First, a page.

Could Federal Rule Ban Noncompete Agreements?

On Behalf of | Aug 4, 2021 | Business Law

Numerous tools protect proprietary information, from contractual agreements to sophisticated security programs.

However, not all tools are suitable for every business. And in some cases, the law could restrict the use of specific solutions. Such could be the case if the Federal Trade Commission approves a Biden administration request to limit or ban the use of non-compete agreements.

Aims to promote competition

Reports note that the Biden administration has put non-compete agreements in their crosshairs. They claim that the contracts are overused and unfairly restrict competition.

Nearly 60 million workers in the private sector may be a party to a non-compete agreement. These workers come from all industries, from construction to food service. Critics of these agreements argue that they prevent workers from switching jobs or having meaningful bargaining power. And they place unrealistic restrictions on too many individuals.

On the other hand, businesses use non-compete agreements to prevent workers from taking proprietary information to competitors or starting their own competing business in a specific area or for a particular period of time. 

However, in recent years, the use of non-compete agreements has skyrocketed, even in states that do not enforce them. The executive order requests that the FTC announce a ban or limit on them at the federal level.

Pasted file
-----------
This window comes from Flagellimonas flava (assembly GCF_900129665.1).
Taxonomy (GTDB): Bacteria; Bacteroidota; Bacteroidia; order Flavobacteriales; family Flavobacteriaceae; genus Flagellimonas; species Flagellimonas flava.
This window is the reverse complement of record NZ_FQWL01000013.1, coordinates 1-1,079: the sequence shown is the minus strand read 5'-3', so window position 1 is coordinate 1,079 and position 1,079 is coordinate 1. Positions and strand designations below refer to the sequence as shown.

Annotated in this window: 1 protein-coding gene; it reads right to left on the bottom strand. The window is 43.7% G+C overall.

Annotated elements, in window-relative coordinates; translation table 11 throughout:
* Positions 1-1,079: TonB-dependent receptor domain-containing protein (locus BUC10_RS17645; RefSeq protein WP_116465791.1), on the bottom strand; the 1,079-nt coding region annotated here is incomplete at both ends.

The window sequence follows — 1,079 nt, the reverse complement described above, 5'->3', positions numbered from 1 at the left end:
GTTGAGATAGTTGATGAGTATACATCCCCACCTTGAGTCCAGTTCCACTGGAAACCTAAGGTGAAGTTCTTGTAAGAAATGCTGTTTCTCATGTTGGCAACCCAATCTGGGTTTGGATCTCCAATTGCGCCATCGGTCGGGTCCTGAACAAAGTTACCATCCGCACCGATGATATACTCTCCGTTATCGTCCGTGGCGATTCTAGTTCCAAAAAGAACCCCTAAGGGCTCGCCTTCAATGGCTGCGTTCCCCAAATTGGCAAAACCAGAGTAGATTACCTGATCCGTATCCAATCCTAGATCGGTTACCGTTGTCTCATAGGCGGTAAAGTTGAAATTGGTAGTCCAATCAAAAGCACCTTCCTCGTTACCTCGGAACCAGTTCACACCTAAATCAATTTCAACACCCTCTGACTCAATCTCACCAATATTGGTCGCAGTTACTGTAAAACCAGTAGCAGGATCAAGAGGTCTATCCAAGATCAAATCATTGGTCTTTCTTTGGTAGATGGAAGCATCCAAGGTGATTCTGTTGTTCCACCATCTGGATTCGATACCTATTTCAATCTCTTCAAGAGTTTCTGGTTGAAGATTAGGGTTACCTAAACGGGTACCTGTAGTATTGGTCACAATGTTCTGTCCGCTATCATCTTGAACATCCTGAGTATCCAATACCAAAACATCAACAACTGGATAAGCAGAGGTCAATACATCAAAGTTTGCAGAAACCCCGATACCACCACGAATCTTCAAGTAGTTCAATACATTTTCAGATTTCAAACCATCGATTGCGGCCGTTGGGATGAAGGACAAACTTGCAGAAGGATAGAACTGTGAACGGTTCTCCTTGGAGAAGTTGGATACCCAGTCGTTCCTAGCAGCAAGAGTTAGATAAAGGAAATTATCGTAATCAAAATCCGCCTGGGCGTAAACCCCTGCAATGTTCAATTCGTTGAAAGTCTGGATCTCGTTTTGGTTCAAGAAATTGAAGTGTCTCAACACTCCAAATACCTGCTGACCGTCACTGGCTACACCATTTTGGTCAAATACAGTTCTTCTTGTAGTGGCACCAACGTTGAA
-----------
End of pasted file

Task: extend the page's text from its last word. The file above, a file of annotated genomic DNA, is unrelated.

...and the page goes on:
Businesses expected to challenge orders

Whether the measure moves forward or not remains to be seen. However, it is likely that if the FTC does announce a ban or limit on non-compete agreements, businesses in Minnesota and across the U.S. may very well challenge the order.

Some parties question whether the FTC has the authority to put such a ban in place; others may claim that they are crucial for specific businesses.

What you can do to protect your business

If you use or plan to use non-compete agreements, it is crucial to stay on top of legislative changes that can affect their enforceability.

It can also be wise to examine alternatives to these controversial tools. Confidentiality agreements can be one option; nondisclosure and nonsolicitation agreements can also be worth considering. 

Determining which measures can best protect your business can require legal guidance and thorough consideration of all possible remedies. 

Archives

FindLaw Network